Utah Says if You Want to Conceal Carry Just Do It… No Need to Ask Permission
Gun rights activists in Utah have something to cheer about. Residents of the state will soon be allowed to stick a pistol in their pocket or their purse without the hassle of red tape. No classes to attend. No firing range to prove proficiency. Just grab it and go.
Republican Governor Spencer Cox is about to put pen to paper to eliminate the need of requiring a concealed weapons permit. Any Utah resident or visitor to the state over the age of 21 will be fully within their rights to stash a gun under their clothing while attending church or shopping at Piggly-Wiggly. Wherever they go, so can the hidden weapon.
Clark Aposhian, chairman of the Utah Shooting Sports Council, said he and his group have lobbied to have the existing rules changed since 2013 but former governor Gary Herbert wouldn’t hear of such a thing. Aposhian noted how it can currently take up to 90-days to receive a concealed permit which does no good for those who feel they are in imminent danger and need protection now.
Utah is not alone. Because of state-level pressure from gun owners concerning their Second Amendment rights, Utah is joining 16 other states which have already repealed the need for concealed permits. Most of the state laws were changed in the mid-1990s with the exception of Vermont that has never required a concealed permit.
No state has ever dared to specifically ban the carrying of concealed weapons though certain ones have made permits difficult to obtain by over-complicated the issue. Eight states are allowed to reject applications for no reason other than gut instinct. An applicant may have flown through the background check and successfully completed all other qualifications and still be denied.
Every expert without exception agrees on how the National Rifle Association has had everything to do with everything. They went to bat swinging and taught our government how influential gun owners can be. Especially in terms of the millions of votes that hinge on this one issue of great importance to them. The NRA prompted other gun rights groups to go and do likewise.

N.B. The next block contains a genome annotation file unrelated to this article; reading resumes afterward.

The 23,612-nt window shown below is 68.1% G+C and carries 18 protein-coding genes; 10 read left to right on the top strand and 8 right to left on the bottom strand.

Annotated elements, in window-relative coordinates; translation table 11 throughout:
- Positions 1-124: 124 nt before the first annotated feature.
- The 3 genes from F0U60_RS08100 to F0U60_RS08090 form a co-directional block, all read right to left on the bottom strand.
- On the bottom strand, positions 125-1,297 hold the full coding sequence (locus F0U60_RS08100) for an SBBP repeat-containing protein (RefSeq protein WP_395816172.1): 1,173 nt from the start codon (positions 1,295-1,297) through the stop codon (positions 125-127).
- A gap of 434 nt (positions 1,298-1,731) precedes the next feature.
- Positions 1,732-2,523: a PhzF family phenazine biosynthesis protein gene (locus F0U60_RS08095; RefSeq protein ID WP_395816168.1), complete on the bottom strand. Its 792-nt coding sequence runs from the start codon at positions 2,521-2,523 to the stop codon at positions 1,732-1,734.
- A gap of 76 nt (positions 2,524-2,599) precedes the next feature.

Jake Charles, executive director of Duke University’s Center for Firearms Law, sang accolades to gun rights activists by saying, “The adoption of these laws in the last two decades has demonstrated the power and persuasive ability of a mobilized gun-rights movement.”
As one would rightfully expect, a few gun-control activist groups such as Moms Demand Action unsuccessfully attempted to roadblock Cox. To no avail, they flailed their arms and accused the governor of “gutting” important requirements that would down the road prove “dangerous” to the general public.
It was Republican Utah state senator David Hinkins who sponsored the bill. In response to the naysayers, Hinkins pointed out how there is no evidence linking looser carrying laws to increases in gun violence. In some cases, the opposite has occurred by discouraging criminals to act out. They have no idea who’s carrying and might decide to play the hero.
Hinkins scored a touchdown when he said, “The three safest states in the U.S. have permitless carry laws: Vermont, New Hampshire, and Maine. This is not a left or a right issue, it’s a good policy backed by good data.”
Robert Leider, a George Mason University professor who studies gun laws, said gun-rights groups rebutted those arguments by emphasizing self-defense.
“Gun-rights groups have been immensely successful at legalizing the carrying of firearms for self-defense,” Robert Leider, a George Mason University professor said. “Even many liberal states readily issue permits to carry firearms.” He said the key to success with gun rights groups has been their emphasis on self-defense.
Utah’s new law easily passed through their state Senate with a 22-6 vote. It then slid right through the House with a 51-20 vote. If a Utah resident is prone to travel, they can still obtain a permit that will cover them while in other states, but while they’re home, grab it and go, no questions asked.